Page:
No discussion in present Mormondom tops the issue of same-sex marriage. In the debates the notion of ‘traditional marriage’ is used, especially by people who want to limit marriage to a monogamous heterosexual union. Julie Smith, in her excellent guest blog, has shown that the gender division of providing and nurturing that is usually thought to be an integral part of so-called ‘traditional marriage’, does really not hold, but the notion as such is highly problematic.
First, what is marriage? Like no other academic discipline cultural anthropology has a wide and varied experience with forms marriage throughout the world, and it has developed its understanding of marriage with the findings coming in from different cultures. Just after WW II, at the heyday of a basic field research, the famous field manual ‘Notes and Queries’ could still define marriage as: ‘A union between a man and a woman such that the children born of the woman are recognized as legitimate offspring of both partners’ . This is in fact the old Roman definition, marriage as legitimation of children. The problems with this definition soon became apparent. With polygyny (one husband, more wives – see Mormonism…) this could be still apply, if each of the wives in a separate marriage. Among the Kapsiki in Cameroon, where I did my first anthropological fieldwork, this was clearly the case (the pictures are from that culture). But increasingly, the definition showed itself to be too restricted. In some cultures one woman marries more than one husband, a system called polyandry, which raises the question which of the husbands is the recognized father of the child. In many cultures the notion of legality is problematic, as there may be more than one form of socially recognized cohabitation of spouses, like civil marriages or common law domestic partnerships with varied rights and duties. Also, same-sex unions are not uncommon, in various forms. So, all in all, marriage is a fluid institution; if anything is ‘untraditional’ or ‘unnatural’ it is the rigid dichotomy married – not-married; this is a legal construct.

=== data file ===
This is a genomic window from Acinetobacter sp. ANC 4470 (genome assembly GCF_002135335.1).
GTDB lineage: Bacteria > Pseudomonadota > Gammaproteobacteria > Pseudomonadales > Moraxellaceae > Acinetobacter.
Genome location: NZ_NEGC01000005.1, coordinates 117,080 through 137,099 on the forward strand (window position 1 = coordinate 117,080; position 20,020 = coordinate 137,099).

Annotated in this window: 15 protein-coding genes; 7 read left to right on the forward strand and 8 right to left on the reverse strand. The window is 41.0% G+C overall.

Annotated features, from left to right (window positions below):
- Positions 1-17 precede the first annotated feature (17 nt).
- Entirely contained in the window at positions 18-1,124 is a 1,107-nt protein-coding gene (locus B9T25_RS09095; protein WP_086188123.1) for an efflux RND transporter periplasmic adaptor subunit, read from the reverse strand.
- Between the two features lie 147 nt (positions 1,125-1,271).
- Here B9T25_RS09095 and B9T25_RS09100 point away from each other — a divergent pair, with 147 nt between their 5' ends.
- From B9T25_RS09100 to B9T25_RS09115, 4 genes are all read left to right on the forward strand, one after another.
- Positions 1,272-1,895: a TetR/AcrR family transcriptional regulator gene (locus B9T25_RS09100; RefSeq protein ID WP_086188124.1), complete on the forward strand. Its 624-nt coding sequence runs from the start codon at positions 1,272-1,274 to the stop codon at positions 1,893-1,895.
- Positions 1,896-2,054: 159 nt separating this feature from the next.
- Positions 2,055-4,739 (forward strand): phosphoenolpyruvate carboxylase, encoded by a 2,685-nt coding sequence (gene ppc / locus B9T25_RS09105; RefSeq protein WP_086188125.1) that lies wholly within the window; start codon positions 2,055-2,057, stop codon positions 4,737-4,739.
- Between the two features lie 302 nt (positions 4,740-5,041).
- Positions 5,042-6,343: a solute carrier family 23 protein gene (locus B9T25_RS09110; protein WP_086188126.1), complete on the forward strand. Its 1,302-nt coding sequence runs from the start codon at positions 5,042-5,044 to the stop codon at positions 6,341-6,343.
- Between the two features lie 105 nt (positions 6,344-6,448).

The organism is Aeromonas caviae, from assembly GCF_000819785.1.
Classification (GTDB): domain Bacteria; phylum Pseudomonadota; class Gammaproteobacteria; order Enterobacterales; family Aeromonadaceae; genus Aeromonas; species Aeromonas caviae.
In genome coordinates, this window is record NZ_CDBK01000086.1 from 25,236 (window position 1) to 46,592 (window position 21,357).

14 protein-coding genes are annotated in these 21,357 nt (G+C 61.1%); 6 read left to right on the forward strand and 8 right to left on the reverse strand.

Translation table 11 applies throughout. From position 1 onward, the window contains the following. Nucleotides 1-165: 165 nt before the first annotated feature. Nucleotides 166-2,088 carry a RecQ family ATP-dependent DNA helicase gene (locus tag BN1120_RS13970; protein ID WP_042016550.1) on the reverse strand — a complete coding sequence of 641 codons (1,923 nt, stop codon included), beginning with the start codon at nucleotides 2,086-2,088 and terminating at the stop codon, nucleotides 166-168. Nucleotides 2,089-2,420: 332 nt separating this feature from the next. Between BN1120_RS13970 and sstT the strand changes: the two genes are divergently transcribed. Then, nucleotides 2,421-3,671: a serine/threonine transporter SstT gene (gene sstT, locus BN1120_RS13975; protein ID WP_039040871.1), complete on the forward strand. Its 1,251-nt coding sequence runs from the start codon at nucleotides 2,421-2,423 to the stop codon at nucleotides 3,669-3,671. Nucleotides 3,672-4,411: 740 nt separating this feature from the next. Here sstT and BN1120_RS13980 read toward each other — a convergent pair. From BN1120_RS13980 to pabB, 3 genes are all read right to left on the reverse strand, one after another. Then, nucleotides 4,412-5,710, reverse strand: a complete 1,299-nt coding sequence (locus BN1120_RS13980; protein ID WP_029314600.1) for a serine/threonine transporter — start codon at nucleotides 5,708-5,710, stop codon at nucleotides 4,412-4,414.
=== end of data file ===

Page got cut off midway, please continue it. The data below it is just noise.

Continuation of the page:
Kapsiki women in Cameroon bring a part of the marriage gift
Present-day handbooks in anthropology do not give a definition any longer, but recognize that all societies in the world have a crucial institution in which individuals are tied into a socially recognized union which is considered important in that culture. Defining marriage cross culturally is improductive, better to highlight that it accomplishes a series of functions : 1. Legalize the child; 2. Give exclusive access to the partner’s sexuality 3. Give rights to spouse’s labor; 4. Give rights over spouse’s property; 5. Establish a joint fund for the benefit of the children and for the spouses later in life; 6. Establish relations of affinity with spouse’s kith and kin; 7. Link groups in society into larger networks, i.e. alliances; 8. Generate chains of economic exchange; 9. A proper arena for interpersonal love.
In our western society numbers 1, 2, 4, 5 and 9 hold or may hold. Numbers 6 and 7 are extremely important in small scale societies. In African societies large gift exchange precede marriages, the so-called bride wealth. So nr. 8 is crucial throughout Africa, with marriage defined as a relationship between groups, not just individuals. Our western cultures defines marriage primarily as a relationship between individuals, and do not invest much in alliances and in-laws, and number 8 is mainly important in divorce. Nr. 3 is complicated in our culture.
My assistant paying a bride wealth to his father-in-law
What does this imply? The first point is that in no culture all functions are relevant. So the notion of ‘traditional marriage’ has little meaning inside one’s own society. Also, marriage is a dynamic institution, constantly changing and adapting, and the various functions shift through time. In the debates one has to read ‘traditional marriage’ as ‘The type of marriage we think that has been dominant in the recent past’. And of course our deep past has shown other types of unions than accepted today: ‘history is a foreign country’. Second, ‘traditional marriage’ has no meaning at all outside one’s own culture; in that setting it would comprise all forms marriage has taken in all cultures and societies, and that is definitely not what the debaters using the term mean. Marriage consists of a bundle of rights and duties that varies with culture and onto which another culture has no business imposing its definition.